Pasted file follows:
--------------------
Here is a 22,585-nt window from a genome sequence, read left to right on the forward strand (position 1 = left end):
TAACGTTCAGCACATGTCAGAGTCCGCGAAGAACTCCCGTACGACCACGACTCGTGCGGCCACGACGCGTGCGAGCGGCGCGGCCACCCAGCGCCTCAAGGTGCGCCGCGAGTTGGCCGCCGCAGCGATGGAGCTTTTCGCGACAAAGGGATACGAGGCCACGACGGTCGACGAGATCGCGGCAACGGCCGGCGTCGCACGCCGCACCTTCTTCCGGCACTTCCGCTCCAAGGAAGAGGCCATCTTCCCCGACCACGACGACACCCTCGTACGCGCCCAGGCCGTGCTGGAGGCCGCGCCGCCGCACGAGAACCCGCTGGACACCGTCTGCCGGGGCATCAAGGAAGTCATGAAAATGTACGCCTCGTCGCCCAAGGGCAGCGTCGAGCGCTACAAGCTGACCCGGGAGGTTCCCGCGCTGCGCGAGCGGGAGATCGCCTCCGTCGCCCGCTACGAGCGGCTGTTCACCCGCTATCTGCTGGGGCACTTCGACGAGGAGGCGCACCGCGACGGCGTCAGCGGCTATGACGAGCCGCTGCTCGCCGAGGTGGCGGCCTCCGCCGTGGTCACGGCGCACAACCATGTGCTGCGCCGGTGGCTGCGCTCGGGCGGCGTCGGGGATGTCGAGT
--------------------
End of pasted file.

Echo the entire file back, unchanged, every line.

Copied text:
Here is a 22,585-nt window from a genome sequence, read left to right on the forward strand (position 1 = left end):
TAACGTTCAGCACATGTCAGAGTCCGCGAAGAACTCCCGTACGACCACGACTCGTGCGGCCACGACGCGTGCGAGCGGCGCGGCCACCCAGCGCCTCAAGGTGCGCCGCGAGTTGGCCGCCGCAGCGATGGAGCTTTTCGCGACAAAGGGATACGAGGCCACGACGGTCGACGAGATCGCGGCAACGGCCGGCGTCGCACGCCGCACCTTCTTCCGGCACTTCCGCTCCAAGGAAGAGGCCATCTTCCCCGACCACGACGACACCCTCGTACGCGCCCAGGCCGTGCTGGAGGCCGCGCCGCCGCACGAGAACCCGCTGGACACCGTCTGCCGGGGCATCAAGGAAGTCATGAAAATGTACGCCTCGTCGCCCAAGGGCAGCGTCGAGCGCTACAAGCTGACCCGGGAGGTTCCCGCGCTGCGCGAGCGGGAGATCGCCTCCGTCGCCCGCTACGAGCGGCTGTTCACCCGCTATCTGCTGGGGCACTTCGACGAGGAGGCGCACCGCGACGGCGTCAGCGGCTATGACGAGCCGCTGCTCGCCGAGGTGGCGGCCTCCGCCGTGGTCACGGCGCACAACCATGTGCTGCGCCGGTGGCTGCGCTCGGGCGGCGTCGGGGATGTCGAGT